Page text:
Misogyny in Things Fall Apart is not too different from Conrad and Racism

It is difficult to read Things Fall Apart without being very disgusted with the gender roles and the attitudes towards women in Umuofia. Okwonko’s treatment of his wives as lesser, weaker, stupid beings is unacceptable. His behaviour is very reminiscent of Blanca’s abusive husband in Until the Dawn’s Light.

Coming to terms with the misogyny in the novel, I am confused as to what Achebe is doing. Ultimately you could say the book is simply being historically accurate. Gender roles were probably just like that in Nigerian villages of the 1890s. Instances of misogyny are just part of the setting or “context”. However, wouldn’t he be doing the same thing as Conrad, whom he criticizes extensively?

Achebe did not like how Conrad depicted black people as primitive beings, “not inhuman” or sometimes mere body parts. Achebe says it is wrong for Conrad to use this racism as a background for his own story about European colonization. It seems to me that Achebe is then doing the same thing: using sexism as a way to tell his story about Okwonko’s damaged personality.

Apart from this, I am not even sure if either are wrong. If you write about something horrible taking place (racism, misogyny) is that the same as advocating for it? What does worry me is how quotes like “the birth of her children, which should be a woman’s crowing glory…” sound like statements of fact (77). This is said not by Okwonko, a character who we know is flawed, but the narrator.

Overall however, the novel has a lot to offer and I have enjoyed learning about Nigerian tribal culture in a very close-up and detailed way.

2 Thoughts.

  1. I couldn’t agree more. The misogyny in this text really stands out for me (whereas in Conrad the racism stood out for me more than the misogyny). My first reaction was, well, maybe this is just a depiction of how men may have thought and felt at that time and place. But your point about some of the statements coming from the narrator and not from Okonkwo is a good one–we can’t just attribute them to the misogynistic views of a flawed character. There is at least the point that the egwugwu criticize the man who beats his wife, when they hear the court case. I think we are to take Okonkwo’s beating of his wives (and his shooting at Ekwefi) as problematic, as something to be criticized. But he voices a lot of views of femininity that suggest that being a woman is something negative, and it’s hard to tell if any of that is presented in a critical way in the novel.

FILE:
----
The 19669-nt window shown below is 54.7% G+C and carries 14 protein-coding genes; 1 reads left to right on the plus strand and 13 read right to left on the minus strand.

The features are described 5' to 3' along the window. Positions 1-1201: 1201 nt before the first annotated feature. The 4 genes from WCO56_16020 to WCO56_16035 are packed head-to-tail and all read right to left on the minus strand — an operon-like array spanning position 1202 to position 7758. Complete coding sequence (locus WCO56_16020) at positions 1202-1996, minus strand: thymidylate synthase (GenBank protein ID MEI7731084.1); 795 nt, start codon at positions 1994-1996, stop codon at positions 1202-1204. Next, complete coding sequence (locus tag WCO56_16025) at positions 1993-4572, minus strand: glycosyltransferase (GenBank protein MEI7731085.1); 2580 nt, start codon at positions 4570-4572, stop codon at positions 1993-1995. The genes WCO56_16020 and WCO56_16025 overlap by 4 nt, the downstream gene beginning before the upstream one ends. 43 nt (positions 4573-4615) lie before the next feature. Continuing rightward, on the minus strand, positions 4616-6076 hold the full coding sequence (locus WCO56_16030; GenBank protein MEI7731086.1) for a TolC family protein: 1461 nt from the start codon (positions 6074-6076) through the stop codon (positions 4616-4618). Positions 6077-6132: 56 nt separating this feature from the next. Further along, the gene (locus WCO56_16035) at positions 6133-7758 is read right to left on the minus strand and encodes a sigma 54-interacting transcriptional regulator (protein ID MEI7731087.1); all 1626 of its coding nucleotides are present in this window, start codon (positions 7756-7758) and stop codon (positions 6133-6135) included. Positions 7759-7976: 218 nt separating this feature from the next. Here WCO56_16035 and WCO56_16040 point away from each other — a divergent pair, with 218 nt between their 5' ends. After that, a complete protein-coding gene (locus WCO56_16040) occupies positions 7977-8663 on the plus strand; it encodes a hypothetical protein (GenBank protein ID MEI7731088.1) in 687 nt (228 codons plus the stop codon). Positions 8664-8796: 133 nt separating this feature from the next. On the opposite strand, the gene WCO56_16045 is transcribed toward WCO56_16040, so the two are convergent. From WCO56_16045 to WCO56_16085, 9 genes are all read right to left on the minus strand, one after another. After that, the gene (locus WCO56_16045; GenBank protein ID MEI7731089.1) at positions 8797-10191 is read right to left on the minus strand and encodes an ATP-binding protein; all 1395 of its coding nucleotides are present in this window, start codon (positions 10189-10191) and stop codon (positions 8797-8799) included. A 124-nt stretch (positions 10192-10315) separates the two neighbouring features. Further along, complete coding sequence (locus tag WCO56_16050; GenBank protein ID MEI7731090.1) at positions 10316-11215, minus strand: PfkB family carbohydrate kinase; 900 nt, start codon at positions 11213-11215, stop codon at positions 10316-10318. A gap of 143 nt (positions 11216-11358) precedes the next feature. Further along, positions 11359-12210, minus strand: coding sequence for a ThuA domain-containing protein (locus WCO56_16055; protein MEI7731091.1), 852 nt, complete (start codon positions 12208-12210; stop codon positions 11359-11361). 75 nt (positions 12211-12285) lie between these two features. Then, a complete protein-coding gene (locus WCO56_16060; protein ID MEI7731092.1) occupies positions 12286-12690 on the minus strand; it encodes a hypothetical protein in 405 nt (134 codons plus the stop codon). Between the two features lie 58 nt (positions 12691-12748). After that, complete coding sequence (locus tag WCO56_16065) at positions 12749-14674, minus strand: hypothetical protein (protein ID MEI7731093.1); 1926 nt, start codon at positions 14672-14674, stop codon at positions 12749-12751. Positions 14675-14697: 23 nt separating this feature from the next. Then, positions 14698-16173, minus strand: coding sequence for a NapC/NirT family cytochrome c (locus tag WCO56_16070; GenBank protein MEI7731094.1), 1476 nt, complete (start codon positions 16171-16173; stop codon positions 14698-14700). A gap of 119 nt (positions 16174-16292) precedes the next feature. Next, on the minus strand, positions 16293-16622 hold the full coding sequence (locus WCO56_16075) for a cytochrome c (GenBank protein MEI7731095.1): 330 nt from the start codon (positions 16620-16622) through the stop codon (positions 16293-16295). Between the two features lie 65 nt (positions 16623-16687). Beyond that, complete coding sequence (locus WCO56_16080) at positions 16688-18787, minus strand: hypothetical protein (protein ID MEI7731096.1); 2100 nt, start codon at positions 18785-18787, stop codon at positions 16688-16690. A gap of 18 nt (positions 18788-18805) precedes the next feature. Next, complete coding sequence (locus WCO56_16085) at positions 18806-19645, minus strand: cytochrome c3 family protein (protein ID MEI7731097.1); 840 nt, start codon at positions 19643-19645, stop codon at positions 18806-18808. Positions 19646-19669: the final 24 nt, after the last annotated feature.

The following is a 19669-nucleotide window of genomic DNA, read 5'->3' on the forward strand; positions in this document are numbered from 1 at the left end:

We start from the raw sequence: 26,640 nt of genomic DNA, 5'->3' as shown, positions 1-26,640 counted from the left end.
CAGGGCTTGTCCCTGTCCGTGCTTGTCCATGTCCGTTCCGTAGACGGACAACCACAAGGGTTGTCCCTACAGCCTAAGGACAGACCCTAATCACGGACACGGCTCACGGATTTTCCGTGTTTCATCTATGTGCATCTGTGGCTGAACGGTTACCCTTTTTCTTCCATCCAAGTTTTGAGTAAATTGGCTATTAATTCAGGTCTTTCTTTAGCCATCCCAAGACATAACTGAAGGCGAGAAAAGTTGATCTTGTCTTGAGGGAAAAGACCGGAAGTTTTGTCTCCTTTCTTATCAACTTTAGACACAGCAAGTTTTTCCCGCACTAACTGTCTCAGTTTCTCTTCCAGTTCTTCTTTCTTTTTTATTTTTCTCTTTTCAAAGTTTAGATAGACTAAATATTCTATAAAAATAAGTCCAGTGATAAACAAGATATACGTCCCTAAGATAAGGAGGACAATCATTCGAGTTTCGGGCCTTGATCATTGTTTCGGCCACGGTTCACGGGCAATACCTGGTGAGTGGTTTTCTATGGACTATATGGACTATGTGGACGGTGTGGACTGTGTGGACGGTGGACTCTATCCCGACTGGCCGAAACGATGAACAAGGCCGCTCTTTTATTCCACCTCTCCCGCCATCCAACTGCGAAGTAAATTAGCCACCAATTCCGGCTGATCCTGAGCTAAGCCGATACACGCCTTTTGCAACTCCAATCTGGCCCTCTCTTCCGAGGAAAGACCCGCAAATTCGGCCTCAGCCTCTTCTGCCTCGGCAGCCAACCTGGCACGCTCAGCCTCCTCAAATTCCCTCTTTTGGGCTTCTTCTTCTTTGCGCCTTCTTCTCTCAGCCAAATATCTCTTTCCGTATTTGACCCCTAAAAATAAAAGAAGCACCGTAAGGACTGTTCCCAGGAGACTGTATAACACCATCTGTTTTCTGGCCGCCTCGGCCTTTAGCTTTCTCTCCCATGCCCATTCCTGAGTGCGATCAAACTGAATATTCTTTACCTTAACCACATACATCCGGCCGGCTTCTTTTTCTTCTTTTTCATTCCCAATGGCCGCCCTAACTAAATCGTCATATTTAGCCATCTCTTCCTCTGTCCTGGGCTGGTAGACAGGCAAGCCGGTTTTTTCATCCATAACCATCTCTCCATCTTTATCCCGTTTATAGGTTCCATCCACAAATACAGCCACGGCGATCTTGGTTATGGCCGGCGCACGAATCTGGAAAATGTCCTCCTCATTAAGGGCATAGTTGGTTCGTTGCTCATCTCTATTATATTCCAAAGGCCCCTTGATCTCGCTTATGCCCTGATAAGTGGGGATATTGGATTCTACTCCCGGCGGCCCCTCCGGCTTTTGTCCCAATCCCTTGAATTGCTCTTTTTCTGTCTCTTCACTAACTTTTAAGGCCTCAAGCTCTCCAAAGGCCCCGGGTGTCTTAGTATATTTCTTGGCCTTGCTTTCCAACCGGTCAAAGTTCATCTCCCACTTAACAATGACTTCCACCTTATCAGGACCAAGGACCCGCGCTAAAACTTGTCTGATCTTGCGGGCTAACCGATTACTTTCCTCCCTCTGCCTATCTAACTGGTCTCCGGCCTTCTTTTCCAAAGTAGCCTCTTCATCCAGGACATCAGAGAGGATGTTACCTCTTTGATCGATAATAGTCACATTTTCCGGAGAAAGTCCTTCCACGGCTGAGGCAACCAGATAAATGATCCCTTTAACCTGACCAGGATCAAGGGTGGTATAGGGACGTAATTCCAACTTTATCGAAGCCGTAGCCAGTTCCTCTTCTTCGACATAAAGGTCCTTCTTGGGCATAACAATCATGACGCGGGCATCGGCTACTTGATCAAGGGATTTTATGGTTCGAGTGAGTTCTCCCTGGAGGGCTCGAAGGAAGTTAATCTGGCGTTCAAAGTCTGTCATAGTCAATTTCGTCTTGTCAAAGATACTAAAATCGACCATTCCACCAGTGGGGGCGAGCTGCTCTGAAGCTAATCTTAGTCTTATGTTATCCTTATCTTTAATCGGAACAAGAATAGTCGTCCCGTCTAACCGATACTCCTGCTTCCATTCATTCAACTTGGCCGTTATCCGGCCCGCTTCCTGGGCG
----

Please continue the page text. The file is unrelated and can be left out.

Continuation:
I really like your connection here between what is going on in this text and what Achebe criticizes in Conrad’s: this text seems to dehumanize women for the sake of focusing on criticism of a man. At least, though, in this text women are at some times treated as valuable, such as Chielo the priestess, and how the wives are asked to come in and drink from the palm wine (though only after the men, of course, and they can’t join the group) on p. 20. And Uchendu says that they say “mother is supreme” because it’s to one’s mother that one goes when one endures suffering (133-134). But beyond a few examples, this is definitely a book focused on men. It is concerned with what they do, mostly. The women are more or less in the background (with the exception of the scenes with Ekwefi & Ezinma, and when Chielo takes Ezinma to the shrine and Ekwefi follows).

  2. I think Chinua may have seen more potential and value in relaying the story of Igbo culture as authentically as possible, rather than making it look any better what he sees as Conrad’s cultural (Eurocentric) tendencies. His intention was to criticize the racism of Western culture, not validate his own, and the best way to do this may be through telling the truth-even though it is a hard truth in this case, it is therefore undebatable, which strengthens his points.

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